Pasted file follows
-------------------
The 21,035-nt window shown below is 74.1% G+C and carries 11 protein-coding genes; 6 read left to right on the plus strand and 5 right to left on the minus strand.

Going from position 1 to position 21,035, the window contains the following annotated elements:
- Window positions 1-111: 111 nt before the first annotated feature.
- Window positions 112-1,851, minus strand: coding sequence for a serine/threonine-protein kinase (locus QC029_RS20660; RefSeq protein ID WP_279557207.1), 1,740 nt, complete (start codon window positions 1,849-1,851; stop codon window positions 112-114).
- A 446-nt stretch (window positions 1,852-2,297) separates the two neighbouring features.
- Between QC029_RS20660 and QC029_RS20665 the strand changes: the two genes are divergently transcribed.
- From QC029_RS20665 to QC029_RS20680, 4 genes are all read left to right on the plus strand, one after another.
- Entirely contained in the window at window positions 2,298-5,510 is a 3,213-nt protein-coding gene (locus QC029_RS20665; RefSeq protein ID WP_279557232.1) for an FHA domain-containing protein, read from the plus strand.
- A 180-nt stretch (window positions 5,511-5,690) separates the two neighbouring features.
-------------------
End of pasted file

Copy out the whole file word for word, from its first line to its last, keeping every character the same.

The 21,035-nt window shown below is 74.1% G+C and carries 11 protein-coding genes; 6 read left to right on the plus strand and 5 right to left on the minus strand.

Going from position 1 to position 21,035, the window contains the following annotated elements:
- Window positions 1-111: 111 nt before the first annotated feature.
- Window positions 112-1,851, minus strand: coding sequence for a serine/threonine-protein kinase (locus QC029_RS20660; RefSeq protein ID WP_279557207.1), 1,740 nt, complete (start codon window positions 1,849-1,851; stop codon window positions 112-114).
- A 446-nt stretch (window positions 1,852-2,297) separates the two neighbouring features.
- Between QC029_RS20660 and QC029_RS20665 the strand changes: the two genes are divergently transcribed.
- From QC029_RS20665 to QC029_RS20680, 4 genes are all read left to right on the plus strand, one after another.
- Entirely contained in the window at window positions 2,298-5,510 is a 3,213-nt protein-coding gene (locus QC029_RS20665; RefSeq protein ID WP_279557232.1) for an FHA domain-containing protein, read from the plus strand.
- A 180-nt stretch (window positions 5,511-5,690) separates the two neighbouring features.